New EU and US criteria about Turkey vs Erdoğan criteria

US president Joe Biden addresses the March 25-26 summit of the EU. The bloc decided not to implemet sanctions on Turkey at the summit. (Foto: Euractive)

The Turkish government welcomed the Council of Europe President Charles Michel’s announcement on March 25 European Union leaders’ decision not to impose sanctions on Turkey. The Foreign Ministry said the announcement was positive. Then came U.S. President Joe Biden’s invitation to President Tayyip Erdoğan to the online climate summit on April 22 and 23. Though Biden could have called Erdoğan after speaking on the phone with Greek Prime Minister Kyriakos Mitsotakis to celebrate the 200th anniversary of the Greeks’ independence from Turks. But instead, he invited Erdoğan to a video conference to be attended by the leaders of 40 countries, triggering a resultant wave of satisfaction promoted by the pro-government media.
However, developments show the new criteria in the view of both the U.S. and Europe about Turkey. These criteria – and I’m saying this regardless of the ruling Justice and Development Party (AKP) rule – are not heartwarming at all , on the contrary, they are quite annoying.
These undeclared new criteria of both the U.S. and the EU are based on three main points:
1- Stop Russia, at least don’t go to its side,
2- Stop migrants, at least slow them down,
3- Do not disturb Greece and Greek Cypriots.
Human rights and democracy? Please don’t make me laugh, but we’ll come to that issue.

Erdoğan Criteria are in effect

It can be said that effective Western governments have not just invented these criteria, but they rather kept behind the curtains of “soft power” elements until now. Those soft power elements can be summarized as the Copenhagen Criteria (the set of rules that define whether a country is eligible to join the EU) and the Customs Union. However, it is seen that this new view started to become more clear after Erdoğan started implementing more independent politics from the Western alliance, as he blamed the West for the failed military coup attempt on July 15, 2016.
Right after the coup attempt, Erdogan began pursuing military diplomacy. Turkey’s first entry into Syrian territory is with the Jerablus operation only five weeks after the coup attempt.
The July 15 attempt led Erdogan and his foreign policy team (*) to develop a policy not to disrupt the minimum obligations to NATO, but to make decisions independent of it. This can be adapted to Turkey’s relations with the EU and named the Erdogan Criteria. They are mainly based on the use of military power and the engagement of military diplomacy. Turkey has used military force as a lever in diplomacy on Syria, Libya, Eastern Mediterranean, Azerbaijan-Armenia conflict and the Black Sea politics. The Turkish military and the National Intelligence Service has played a role at least as important as the Foreign Ministry.

The new criteria of the US, EU

The most obvious indicator of the foreign policy that Erdoğan started to implement after 2016 was the purchase of S-400 air defense systems from Russia. In response, the U.S. seized the F-35 aircraft that belongs to Turkey, a partner of the project, and declared sanctions on the defense industry. Turkey cooperated with Russia and Iran in Syria. If this policy was limited to Syria, the EU, maybe excluding France, would not care that much. But things started to change in Libya. Because the Libya issue disturbed Greece and the Greek Cypriot government. On the other hand, this was a concern for France and Egypt under the rule of Sisi, who Erdoğan names putschist. The efforts to exclude Turkey from the developments in the Eastern Mediterranean, disregarding geography, history and politics, began under such circumstances. This exclusion effort has sharpened Ankara even more. The turning point was the EU’s October 2020 meeting. At that meeting just before the presidential election in the United States, the EU governments decided to take strategic steps about Turkey in line with the U.S. What we see today is the result of that decision. Note that Biden addressed the EU summit held by video conferencing.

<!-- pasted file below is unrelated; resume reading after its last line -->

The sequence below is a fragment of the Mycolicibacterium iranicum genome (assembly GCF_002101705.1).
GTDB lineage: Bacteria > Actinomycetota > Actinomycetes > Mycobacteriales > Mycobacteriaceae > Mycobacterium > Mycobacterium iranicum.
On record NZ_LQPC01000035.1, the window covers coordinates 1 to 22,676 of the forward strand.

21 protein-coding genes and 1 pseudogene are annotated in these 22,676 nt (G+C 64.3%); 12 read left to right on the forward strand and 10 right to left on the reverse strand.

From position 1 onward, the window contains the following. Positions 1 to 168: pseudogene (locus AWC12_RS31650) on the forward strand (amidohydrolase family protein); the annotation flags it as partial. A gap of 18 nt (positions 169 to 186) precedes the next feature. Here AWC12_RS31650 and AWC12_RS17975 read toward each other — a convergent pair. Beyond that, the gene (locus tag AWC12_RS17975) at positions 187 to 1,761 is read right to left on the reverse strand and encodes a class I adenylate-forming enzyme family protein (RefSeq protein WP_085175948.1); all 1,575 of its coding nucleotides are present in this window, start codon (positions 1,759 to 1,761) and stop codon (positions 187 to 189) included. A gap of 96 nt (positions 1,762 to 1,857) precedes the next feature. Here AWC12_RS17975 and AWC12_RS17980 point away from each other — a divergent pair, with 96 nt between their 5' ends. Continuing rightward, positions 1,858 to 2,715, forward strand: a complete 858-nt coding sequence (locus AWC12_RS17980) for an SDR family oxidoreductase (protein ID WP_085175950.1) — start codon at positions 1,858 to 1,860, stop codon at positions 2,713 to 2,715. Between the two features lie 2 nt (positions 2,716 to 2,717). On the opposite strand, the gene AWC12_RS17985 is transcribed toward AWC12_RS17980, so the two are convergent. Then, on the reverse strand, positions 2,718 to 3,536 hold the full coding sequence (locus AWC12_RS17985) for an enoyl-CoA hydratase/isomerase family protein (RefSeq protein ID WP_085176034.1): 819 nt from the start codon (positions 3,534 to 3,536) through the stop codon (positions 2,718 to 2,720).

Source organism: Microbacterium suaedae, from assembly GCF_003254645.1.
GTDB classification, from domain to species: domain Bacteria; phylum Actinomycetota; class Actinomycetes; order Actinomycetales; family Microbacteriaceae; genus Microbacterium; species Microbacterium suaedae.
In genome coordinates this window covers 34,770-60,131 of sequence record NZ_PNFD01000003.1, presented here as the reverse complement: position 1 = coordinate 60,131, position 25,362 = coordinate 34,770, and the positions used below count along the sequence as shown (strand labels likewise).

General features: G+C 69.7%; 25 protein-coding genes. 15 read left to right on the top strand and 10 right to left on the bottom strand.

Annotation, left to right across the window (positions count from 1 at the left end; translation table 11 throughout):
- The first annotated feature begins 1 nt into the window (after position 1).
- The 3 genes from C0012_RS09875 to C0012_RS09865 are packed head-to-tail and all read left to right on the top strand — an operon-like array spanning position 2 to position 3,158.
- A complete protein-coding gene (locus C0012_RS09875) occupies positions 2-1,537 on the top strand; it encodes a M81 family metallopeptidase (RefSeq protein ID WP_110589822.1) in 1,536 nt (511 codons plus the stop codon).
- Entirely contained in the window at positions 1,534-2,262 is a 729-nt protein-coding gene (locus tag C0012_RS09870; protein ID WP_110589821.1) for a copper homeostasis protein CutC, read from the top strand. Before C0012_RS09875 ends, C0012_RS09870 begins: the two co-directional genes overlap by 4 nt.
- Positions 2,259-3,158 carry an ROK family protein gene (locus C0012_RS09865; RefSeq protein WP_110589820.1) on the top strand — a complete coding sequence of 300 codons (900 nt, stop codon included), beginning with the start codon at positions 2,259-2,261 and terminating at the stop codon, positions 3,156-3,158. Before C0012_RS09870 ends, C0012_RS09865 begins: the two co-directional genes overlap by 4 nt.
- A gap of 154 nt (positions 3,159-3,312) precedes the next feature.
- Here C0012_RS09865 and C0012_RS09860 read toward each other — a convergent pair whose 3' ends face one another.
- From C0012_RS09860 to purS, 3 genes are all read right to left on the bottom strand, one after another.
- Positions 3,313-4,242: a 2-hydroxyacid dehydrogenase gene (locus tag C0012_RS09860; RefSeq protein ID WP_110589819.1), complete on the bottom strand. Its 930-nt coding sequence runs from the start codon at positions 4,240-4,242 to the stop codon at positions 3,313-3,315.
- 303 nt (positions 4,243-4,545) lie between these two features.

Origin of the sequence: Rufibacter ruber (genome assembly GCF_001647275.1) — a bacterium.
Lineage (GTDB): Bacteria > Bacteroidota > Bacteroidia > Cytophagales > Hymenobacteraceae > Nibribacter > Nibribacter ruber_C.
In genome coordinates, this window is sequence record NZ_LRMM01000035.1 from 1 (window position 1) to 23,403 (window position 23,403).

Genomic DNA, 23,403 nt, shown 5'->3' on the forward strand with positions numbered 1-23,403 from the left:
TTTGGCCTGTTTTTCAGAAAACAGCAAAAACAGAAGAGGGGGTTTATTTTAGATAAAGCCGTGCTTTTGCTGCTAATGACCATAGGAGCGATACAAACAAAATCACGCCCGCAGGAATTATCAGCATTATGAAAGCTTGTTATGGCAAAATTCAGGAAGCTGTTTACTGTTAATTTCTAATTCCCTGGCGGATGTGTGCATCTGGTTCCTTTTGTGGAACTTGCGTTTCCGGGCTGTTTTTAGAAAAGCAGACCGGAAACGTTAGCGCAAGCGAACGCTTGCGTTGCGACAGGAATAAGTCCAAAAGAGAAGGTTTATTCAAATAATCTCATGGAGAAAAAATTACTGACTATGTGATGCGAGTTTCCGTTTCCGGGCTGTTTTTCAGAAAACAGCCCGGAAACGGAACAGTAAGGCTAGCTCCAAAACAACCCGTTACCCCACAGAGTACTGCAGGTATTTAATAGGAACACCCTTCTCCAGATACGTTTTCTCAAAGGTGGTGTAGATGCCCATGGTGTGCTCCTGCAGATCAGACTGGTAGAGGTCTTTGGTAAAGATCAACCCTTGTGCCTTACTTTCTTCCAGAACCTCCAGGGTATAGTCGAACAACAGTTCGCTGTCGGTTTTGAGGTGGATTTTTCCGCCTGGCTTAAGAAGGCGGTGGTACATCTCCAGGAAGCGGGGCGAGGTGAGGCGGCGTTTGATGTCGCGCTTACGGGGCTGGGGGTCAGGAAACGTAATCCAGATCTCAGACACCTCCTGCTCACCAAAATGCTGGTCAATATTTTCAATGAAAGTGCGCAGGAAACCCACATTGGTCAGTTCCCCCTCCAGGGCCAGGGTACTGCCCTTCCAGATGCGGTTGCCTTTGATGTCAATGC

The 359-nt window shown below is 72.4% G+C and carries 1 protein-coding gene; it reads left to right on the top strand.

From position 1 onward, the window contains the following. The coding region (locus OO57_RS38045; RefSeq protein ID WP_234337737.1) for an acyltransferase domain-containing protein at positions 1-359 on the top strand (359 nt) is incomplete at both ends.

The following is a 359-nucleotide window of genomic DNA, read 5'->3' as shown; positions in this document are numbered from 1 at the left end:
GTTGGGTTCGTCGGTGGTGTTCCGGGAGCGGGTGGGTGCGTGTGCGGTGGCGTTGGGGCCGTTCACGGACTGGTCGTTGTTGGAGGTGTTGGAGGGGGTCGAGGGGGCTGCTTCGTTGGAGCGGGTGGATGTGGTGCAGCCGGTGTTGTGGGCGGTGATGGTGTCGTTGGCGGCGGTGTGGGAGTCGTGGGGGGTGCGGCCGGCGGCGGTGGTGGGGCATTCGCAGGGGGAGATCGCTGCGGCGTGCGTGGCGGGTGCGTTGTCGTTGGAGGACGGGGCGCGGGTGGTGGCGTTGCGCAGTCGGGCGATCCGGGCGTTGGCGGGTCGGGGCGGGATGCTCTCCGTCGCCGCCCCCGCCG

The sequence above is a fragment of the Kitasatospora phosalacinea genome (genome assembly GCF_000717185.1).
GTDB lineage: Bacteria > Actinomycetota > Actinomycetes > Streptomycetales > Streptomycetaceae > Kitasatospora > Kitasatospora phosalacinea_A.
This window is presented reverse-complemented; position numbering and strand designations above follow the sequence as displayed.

Hypocrisy about human rights and democracy

At the summit on March 25, only one day after it expressed strong concerns about human rights and democracy in Turkey, the EU this time declared that relations with Turkey were good due to the developments in the Eastern Mediterranean.
Maybe this was the main reason why the Turkish Foreign Ministry welcomed the EU stance, with a symbolic small criticism, despite Turkey was no more named as a candidate country, and the Turkish Cypriots were even not mentioned.
Two “exploratory negotiations” were held with Greece, the Turkish warships were pulled from off the Cypriot coast, and that was enough for the EU countries. Obviously, Turkey’s EU membership candidacy status, which was expected during the era of late Prime Minister Bülent Ecevit in 1999, was annulled in 2021 under Erdoğan’s rule. Turkey could do whatever it wants as long as it acts as a buffer against Russia and the Middle East, it keeps Muslim migrants if the EU borders and it does not disturb EU members Greece and the Greek Cyprus.
The U.S.’ list replaces the S-400 issue with migrants.
This once again marked the US and EU hypocrisy of using democratic rights and freedoms issues as a lever for military-political interest.

(*) Erdoğan does not only consult Foreign Minister Mevlüt Çavuşoğlu while determining his foreign policy. Security and Foreign Policy Consultant İbrahim Kalın, Defense Minister Hulusi Akar, MİT President Hakan Fidan and Vice President Fuat Oktay are also important figures in his team of foreign affairs.

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Murat Yetkin

Murat Yetkin

Journalist-Writer

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